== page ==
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Glacial episodes of a freshwater Arctic Ocean covered by a thick ice shelf
Geibert, W.; Matthiessen, J.; Stimac, I.; Wollenburg, J.; Stein, R. (2021). Glacial episodes of a freshwater Arctic Ocean covered by a thick ice shelf. Nature (Lond.) 590(7844): 97-102.
In: Nature: International Weekly Journal of Science. Nature Publishing Group: London. ISSN 0028-0836; e-ISSN 1476-4687, more
Related to:
Hoffmann, S. (2021). Evidence of a freshwater Arctic Ocean. Nature (Lond.) 590(7844): 37-38., more
Related to:
Geibert, W.; Matthiessen, J.; Wollenburg, J.; Stein, R. (2022). Reply to: No freshwater-filled glacial Arctic Ocean. Nature (Lond.) 602(7895): E4-E6., more
Peer reviewed article  

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  • Geibert, W.
  • Matthiessen, J.
  • Stimac, I.
  • Wollenburg, J.
  • Stein, R.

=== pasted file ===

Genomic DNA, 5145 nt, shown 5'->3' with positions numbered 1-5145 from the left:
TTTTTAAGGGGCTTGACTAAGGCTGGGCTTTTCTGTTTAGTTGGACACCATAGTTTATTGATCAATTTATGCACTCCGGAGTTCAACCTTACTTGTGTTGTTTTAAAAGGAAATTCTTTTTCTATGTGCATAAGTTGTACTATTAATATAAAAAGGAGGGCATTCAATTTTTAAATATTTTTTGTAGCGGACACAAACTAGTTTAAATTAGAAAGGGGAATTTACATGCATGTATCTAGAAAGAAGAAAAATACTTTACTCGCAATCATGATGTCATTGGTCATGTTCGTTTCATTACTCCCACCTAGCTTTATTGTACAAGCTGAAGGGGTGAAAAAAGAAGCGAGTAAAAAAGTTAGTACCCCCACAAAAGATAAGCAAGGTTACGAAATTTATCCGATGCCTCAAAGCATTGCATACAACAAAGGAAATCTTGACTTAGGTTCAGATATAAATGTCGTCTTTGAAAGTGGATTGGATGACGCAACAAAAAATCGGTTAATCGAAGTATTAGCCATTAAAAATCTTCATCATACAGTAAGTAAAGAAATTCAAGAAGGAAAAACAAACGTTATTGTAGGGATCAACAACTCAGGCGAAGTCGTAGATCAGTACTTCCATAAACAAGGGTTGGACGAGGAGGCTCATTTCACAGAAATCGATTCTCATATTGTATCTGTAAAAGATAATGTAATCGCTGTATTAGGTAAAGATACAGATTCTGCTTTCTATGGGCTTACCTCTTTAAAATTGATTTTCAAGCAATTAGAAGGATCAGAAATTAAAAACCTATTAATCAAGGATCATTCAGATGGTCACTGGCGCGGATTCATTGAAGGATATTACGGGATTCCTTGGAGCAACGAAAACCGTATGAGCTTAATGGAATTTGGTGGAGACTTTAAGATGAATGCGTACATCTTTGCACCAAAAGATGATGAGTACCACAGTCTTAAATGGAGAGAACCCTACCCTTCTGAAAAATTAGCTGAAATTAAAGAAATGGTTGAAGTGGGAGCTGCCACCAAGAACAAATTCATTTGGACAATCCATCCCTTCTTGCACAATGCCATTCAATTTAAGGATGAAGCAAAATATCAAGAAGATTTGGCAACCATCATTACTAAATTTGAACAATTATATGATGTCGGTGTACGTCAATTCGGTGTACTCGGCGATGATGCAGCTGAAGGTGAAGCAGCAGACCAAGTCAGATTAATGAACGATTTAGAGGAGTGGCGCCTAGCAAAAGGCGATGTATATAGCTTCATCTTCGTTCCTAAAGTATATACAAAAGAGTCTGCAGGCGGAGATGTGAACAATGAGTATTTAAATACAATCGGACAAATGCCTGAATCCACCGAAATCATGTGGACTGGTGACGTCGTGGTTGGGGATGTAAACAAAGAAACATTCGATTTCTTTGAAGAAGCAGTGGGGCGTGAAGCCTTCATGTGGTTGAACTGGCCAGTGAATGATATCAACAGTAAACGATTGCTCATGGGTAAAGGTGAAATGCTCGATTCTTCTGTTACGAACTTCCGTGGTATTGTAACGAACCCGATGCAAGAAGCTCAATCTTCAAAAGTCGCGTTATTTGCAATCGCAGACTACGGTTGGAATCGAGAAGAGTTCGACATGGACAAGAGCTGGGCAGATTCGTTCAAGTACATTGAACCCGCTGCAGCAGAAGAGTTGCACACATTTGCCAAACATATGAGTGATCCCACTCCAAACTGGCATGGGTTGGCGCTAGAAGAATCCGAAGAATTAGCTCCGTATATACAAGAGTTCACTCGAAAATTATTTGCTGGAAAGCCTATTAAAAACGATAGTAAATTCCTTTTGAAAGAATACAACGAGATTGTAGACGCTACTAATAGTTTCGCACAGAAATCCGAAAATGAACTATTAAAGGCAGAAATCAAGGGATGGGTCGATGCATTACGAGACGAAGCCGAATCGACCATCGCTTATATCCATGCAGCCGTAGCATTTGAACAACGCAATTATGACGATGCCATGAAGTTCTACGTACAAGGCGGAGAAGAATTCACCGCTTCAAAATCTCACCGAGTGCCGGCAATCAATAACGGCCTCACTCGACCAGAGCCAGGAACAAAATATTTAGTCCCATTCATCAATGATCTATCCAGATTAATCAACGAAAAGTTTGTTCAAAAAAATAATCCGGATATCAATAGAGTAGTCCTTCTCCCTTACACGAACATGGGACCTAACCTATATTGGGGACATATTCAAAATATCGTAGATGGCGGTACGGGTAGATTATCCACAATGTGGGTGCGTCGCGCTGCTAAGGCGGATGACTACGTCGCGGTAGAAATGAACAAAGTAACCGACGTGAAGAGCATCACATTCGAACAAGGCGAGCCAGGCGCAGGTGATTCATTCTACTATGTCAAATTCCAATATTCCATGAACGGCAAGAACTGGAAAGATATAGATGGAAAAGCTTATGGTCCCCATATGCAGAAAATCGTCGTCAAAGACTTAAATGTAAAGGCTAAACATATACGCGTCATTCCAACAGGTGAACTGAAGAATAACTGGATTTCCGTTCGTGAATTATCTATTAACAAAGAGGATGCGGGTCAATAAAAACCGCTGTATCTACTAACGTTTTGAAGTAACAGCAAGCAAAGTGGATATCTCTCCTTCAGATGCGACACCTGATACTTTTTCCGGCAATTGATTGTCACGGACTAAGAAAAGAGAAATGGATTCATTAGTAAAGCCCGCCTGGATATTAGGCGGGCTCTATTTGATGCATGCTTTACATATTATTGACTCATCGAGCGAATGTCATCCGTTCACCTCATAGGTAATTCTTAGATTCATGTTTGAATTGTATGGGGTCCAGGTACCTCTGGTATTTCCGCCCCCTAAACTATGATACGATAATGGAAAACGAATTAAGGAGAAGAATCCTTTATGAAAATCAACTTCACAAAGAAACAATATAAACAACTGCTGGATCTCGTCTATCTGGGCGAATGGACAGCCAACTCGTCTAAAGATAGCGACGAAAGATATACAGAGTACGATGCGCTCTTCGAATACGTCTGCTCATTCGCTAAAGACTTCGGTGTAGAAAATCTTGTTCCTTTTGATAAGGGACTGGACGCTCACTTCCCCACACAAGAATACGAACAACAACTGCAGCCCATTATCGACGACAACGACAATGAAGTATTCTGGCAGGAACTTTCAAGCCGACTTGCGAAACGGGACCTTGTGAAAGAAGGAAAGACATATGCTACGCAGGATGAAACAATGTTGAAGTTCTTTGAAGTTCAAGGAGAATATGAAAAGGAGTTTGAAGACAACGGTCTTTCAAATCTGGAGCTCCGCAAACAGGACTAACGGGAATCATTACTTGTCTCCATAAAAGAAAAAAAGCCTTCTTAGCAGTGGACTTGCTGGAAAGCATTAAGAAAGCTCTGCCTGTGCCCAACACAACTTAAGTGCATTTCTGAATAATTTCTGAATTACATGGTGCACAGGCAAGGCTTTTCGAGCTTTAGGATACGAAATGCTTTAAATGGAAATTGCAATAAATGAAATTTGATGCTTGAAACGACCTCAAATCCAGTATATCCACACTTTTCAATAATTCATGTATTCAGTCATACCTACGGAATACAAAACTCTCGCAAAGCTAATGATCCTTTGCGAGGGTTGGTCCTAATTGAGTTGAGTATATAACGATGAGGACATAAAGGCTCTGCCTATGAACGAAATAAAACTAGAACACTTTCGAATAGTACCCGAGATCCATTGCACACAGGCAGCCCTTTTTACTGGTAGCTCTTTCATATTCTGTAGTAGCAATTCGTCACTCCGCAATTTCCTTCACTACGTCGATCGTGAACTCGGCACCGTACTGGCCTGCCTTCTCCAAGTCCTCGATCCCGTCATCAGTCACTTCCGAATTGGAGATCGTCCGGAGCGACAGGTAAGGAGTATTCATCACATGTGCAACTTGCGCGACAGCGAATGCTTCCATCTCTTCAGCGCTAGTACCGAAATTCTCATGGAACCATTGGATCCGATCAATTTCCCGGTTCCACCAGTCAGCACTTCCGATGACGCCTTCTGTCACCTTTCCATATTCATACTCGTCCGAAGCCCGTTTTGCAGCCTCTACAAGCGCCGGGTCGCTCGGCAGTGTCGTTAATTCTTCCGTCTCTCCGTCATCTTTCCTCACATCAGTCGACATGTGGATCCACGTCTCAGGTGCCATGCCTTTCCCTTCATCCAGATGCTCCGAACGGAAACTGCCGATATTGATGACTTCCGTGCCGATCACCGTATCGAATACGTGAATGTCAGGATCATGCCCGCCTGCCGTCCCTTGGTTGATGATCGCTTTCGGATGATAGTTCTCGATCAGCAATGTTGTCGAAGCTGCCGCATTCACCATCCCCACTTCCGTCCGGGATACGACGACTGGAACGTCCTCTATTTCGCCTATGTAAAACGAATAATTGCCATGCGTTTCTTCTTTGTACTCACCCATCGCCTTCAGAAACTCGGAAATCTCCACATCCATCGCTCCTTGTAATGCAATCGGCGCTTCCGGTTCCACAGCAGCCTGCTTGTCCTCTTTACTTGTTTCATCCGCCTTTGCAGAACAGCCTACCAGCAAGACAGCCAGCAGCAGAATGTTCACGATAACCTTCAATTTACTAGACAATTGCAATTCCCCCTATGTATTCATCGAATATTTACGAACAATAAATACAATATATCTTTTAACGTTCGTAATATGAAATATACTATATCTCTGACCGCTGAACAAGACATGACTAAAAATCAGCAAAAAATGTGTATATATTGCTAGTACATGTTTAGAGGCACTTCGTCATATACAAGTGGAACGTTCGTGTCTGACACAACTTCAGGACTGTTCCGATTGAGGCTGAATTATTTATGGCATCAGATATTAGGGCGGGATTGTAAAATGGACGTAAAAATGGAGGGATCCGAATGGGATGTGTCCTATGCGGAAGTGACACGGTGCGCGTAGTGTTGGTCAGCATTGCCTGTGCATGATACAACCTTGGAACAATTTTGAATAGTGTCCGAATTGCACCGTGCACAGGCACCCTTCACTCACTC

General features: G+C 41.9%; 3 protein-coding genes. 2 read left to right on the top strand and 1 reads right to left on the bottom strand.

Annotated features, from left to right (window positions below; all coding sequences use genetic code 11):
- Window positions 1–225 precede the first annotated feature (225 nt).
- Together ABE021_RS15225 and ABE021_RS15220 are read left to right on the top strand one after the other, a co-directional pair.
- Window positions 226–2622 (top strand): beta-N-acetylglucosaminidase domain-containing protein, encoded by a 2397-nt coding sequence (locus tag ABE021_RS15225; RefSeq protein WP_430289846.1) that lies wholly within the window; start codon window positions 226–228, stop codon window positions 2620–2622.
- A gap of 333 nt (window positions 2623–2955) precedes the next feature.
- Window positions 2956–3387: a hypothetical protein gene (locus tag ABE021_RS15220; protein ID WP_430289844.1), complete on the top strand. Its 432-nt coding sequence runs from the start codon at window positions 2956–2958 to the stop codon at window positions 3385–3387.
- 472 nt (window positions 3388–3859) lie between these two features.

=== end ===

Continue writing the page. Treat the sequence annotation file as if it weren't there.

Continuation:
Following early hypotheses about the possible existence of Arctic ice shelves in the past the observation of specific erosional features as deep as 1,000 metres below the current sea level confirmed the presence of a thick layer of ice on the Lomonosov Ridge in the central Arctic Ocean and elsewhere. Recent modelling studies have addressed how an ice shelf may have built up in glacial periods, covering most of the Arctic Ocean. So far, however, there is no irrefutable marine-sediment characterization of such an extensive ice shelf in the Arctic, raising doubt about the impact of glacial conditions on the Arctic Ocean. Here we provide evidence for at least two episodes during which the Arctic Ocean and the adjacent Nordic seas were not only covered by an extensive ice shelf, but also filled entirely with fresh water, causing a widespread absence of thorium-230 in marine sediments. We propose that these Arctic freshwater intervals occurred 70,000–62,000 years before present and approximately 150,000–131,000 years before present, corresponding to portions of marine isotope stages 4 and 6. Alternative interpretations of the first occurrence of the calcareous nannofossil Emiliania huxleyi in Arctic sedimentary records would suggest younger ages for the older interval. Our approach explains the unexpected minima in Arctic thorium-230 records9 that have led to divergent interpretations of sedimentation rates and hampered their use for dating purposes. About nine million cubic kilometres of fresh water is required to explain our isotopic interpretation, a calculation that we support with estimates of hydrological fluxes and altered boundary conditions. A freshwater mass of this size—stored in oceans, rather than land—suggests that a revision of sea-level reconstructions based on freshwater-sensitive stable oxygen isotopes may be required, and that large masses of fresh water could be delivered to the north Atlantic Ocean on very short timescales.

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